The Log of Moira
The Best Cruising Advice I’ve Ever Gotten…
We belong to the Seven Seas
Cruising Association (SSCA), a mostly-unstructured group of those who have
chosen to live on, and travel by, water. The Association publishes a Bulletin
once a month, made up mostly of letters from members about their experiences in
various destinations. In February, 2008 the Bulletin began a column
called “Dreamer’s Prism” for those who are dreaming, or hoping, or planning, to
move out among us. The February, 2009 edition of the column issued a challenge
to existing members: “What is the best cruising advice you’ve ever gotten?”
What follows is a revised version of my response:
The best cruising advice
I’ve ever gotten, hands down, was in the first chapter of W. S. Kals’ book, Practical
Boating (Doubleday, 1969). He recounts it as the best advice he’d
ever gotten, from an old freighter captain. As Kals puts it (I’m quoting from
an alternate plan. In plain speech: leave yourself an out.
Figure out what you’re going
to do when your plan goes wrong, because some day it will. Examples:
- Getting ready to tack?
Should you think about what you will do if a jibsheet tangles up, or that
motorboat on your quarter suddently decides to overtake on that side?
- Planning a passage? Do you have the charts for
alternative destinations in case the weather turns against you, or you
need to make repairs?
- Are you installing a new whatzit that will make
your life tremendously easier? Putting in a new part to replace a worn
one? Don’t pitch whatever it’s replacing—it will come in handy when the
new gizmo packs it in.
- Some folks say that everything on a boat should
have two jobs, which is another way of saying that if that thing breaks,
you now have two things that you can’t do. Better to say that you should
have at least two ways to do any critical job.
- Got a watermaker? Great! So do we. Love it. But
don’t cut down on your tankage.
- And Kals says that a skipper that finds himself
with a plan that can’t be backstopped, for which no alternate plan is
possible, does something else entirely.
Always have a “Plan B.” And
another one, and one after that. You’ll never get in serious trouble if you can
always pull another rabbit out of the hat. So on long night watches, or while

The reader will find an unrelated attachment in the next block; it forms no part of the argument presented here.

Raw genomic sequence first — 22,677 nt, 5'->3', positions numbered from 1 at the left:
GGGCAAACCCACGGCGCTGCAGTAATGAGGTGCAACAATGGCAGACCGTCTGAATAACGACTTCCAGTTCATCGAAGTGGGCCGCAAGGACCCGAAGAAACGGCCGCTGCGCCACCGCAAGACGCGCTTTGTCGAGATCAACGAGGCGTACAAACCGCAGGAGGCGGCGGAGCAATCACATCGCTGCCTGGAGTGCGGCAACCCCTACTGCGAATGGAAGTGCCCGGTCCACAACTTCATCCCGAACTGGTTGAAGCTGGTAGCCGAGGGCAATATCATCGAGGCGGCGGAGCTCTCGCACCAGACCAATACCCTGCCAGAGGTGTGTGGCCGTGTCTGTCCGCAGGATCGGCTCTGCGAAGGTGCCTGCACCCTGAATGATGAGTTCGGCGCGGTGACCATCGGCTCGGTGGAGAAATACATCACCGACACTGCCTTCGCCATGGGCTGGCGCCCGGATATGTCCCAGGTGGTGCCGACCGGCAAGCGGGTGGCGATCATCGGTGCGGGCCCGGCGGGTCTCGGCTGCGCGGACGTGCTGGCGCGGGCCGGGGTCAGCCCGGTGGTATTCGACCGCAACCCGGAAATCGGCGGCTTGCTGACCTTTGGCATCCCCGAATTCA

sitting before the fireplace in the winter months, “breed rabbits.”
“Having a plan,” of course,
is more than having in mind the steps one would take. As in the examples above,
it requires that one have the resources needed to carry out the plan. Hope is
not a “Plan B.”
- Need a bit of line? If there’s none in the
locker, could you use the tail of a jibsheet?
- Need a long lever? If there are no trees to
hand, could you unship the boom and use it?
- The most expensive resource is time, and shops
where it can be purchased are scarce. All the more reason to be ahead of
the game by having a stream of plans lined up and ready to go. To quote Admiral Nimitz: “The
time for taking all measures for a ship's safety is while still able to do
so,” and, depending on the resource, that time may be months before the
- Going somewhere with crew? Have you trained
them well enough that if you get cronked by the boom (or as Kals
suggests, you get “the vapors”), they can get you home?
- If you’re running close alongshore under power,
do you have the sail covers off, the halyards attached, and the anchor
ready to run?
- If transiting a channel, running along the windward
rather than the leeward side of the channel may give you a few extra
precious seconds for action if things go wrong.
Kals’ book is long since out
of print, but is available through used sellers such as Amazon.
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The Log of Moira by Laurence & Susan Shick is licensed under a Creative Commons Attribution 3.0 United States License.